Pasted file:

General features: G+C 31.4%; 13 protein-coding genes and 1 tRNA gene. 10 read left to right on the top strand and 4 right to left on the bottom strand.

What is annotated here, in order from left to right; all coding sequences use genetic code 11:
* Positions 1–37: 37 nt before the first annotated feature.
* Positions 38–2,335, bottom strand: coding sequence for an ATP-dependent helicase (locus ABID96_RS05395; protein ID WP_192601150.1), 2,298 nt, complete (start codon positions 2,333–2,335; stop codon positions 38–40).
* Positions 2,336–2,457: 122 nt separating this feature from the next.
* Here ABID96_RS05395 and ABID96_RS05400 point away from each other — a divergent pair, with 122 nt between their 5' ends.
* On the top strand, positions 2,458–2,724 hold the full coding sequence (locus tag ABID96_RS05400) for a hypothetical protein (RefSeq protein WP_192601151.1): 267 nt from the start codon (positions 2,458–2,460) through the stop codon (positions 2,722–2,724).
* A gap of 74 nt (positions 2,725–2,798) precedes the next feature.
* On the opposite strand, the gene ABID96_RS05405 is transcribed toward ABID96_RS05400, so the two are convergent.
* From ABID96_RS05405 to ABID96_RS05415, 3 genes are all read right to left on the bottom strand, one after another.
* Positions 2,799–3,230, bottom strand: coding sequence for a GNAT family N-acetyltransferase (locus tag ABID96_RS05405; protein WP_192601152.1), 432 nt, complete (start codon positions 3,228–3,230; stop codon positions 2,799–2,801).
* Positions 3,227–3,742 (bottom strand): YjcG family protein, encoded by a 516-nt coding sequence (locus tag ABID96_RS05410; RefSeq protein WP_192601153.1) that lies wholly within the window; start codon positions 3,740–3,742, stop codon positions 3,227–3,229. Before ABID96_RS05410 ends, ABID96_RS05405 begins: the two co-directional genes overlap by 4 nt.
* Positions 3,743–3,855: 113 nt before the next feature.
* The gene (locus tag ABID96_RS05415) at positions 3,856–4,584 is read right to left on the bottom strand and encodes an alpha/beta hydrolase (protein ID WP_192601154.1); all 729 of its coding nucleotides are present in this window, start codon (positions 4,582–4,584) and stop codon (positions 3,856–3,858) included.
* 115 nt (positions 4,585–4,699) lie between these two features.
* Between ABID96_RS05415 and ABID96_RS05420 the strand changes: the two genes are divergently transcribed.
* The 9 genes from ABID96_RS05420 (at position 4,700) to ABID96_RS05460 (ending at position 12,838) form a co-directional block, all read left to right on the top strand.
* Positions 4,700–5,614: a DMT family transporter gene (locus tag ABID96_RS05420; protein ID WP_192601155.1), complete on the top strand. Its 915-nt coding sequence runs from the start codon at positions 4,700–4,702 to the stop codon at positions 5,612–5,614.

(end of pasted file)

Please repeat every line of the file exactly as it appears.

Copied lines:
General features: G+C 31.4%; 13 protein-coding genes and 1 tRNA gene. 10 read left to right on the top strand and 4 right to left on the bottom strand.

What is annotated here, in order from left to right; all coding sequences use genetic code 11:
* Positions 1–37: 37 nt before the first annotated feature.
* Positions 38–2,335, bottom strand: coding sequence for an ATP-dependent helicase (locus ABID96_RS05395; protein ID WP_192601150.1), 2,298 nt, complete (start codon positions 2,333–2,335; stop codon positions 38–40).
* Positions 2,336–2,457: 122 nt separating this feature from the next.
* Here ABID96_RS05395 and ABID96_RS05400 point away from each other — a divergent pair, with 122 nt between their 5' ends.
* On the top strand, positions 2,458–2,724 hold the full coding sequence (locus tag ABID96_RS05400) for a hypothetical protein (RefSeq protein WP_192601151.1): 267 nt from the start codon (positions 2,458–2,460) through the stop codon (positions 2,722–2,724).
* A gap of 74 nt (positions 2,725–2,798) precedes the next feature.
* On the opposite strand, the gene ABID96_RS05405 is transcribed toward ABID96_RS05400, so the two are convergent.
* From ABID96_RS05405 to ABID96_RS05415, 3 genes are all read right to left on the bottom strand, one after another.
* Positions 2,799–3,230, bottom strand: coding sequence for a GNAT family N-acetyltransferase (locus tag ABID96_RS05405; protein WP_192601152.1), 432 nt, complete (start codon positions 3,228–3,230; stop codon positions 2,799–2,801).
* Positions 3,227–3,742 (bottom strand): YjcG family protein, encoded by a 516-nt coding sequence (locus tag ABID96_RS05410; RefSeq protein WP_192601153.1) that lies wholly within the window; start codon positions 3,740–3,742, stop codon positions 3,227–3,229. Before ABID96_RS05410 ends, ABID96_RS05405 begins: the two co-directional genes overlap by 4 nt.
* Positions 3,743–3,855: 113 nt before the next feature.
* The gene (locus tag ABID96_RS05415) at positions 3,856–4,584 is read right to left on the bottom strand and encodes an alpha/beta hydrolase (protein ID WP_192601154.1); all 729 of its coding nucleotides are present in this window, start codon (positions 4,582–4,584) and stop codon (positions 3,856–3,858) included.
* 115 nt (positions 4,585–4,699) lie between these two features.
* Between ABID96_RS05415 and ABID96_RS05420 the strand changes: the two genes are divergently transcribed.
* The 9 genes from ABID96_RS05420 (at position 4,700) to ABID96_RS05460 (ending at position 12,838) form a co-directional block, all read left to right on the top strand.
* Positions 4,700–5,614: a DMT family transporter gene (locus tag ABID96_RS05420; protein ID WP_192601155.1), complete on the top strand. Its 915-nt coding sequence runs from the start codon at positions 4,700–4,702 to the stop codon at positions 5,612–5,614.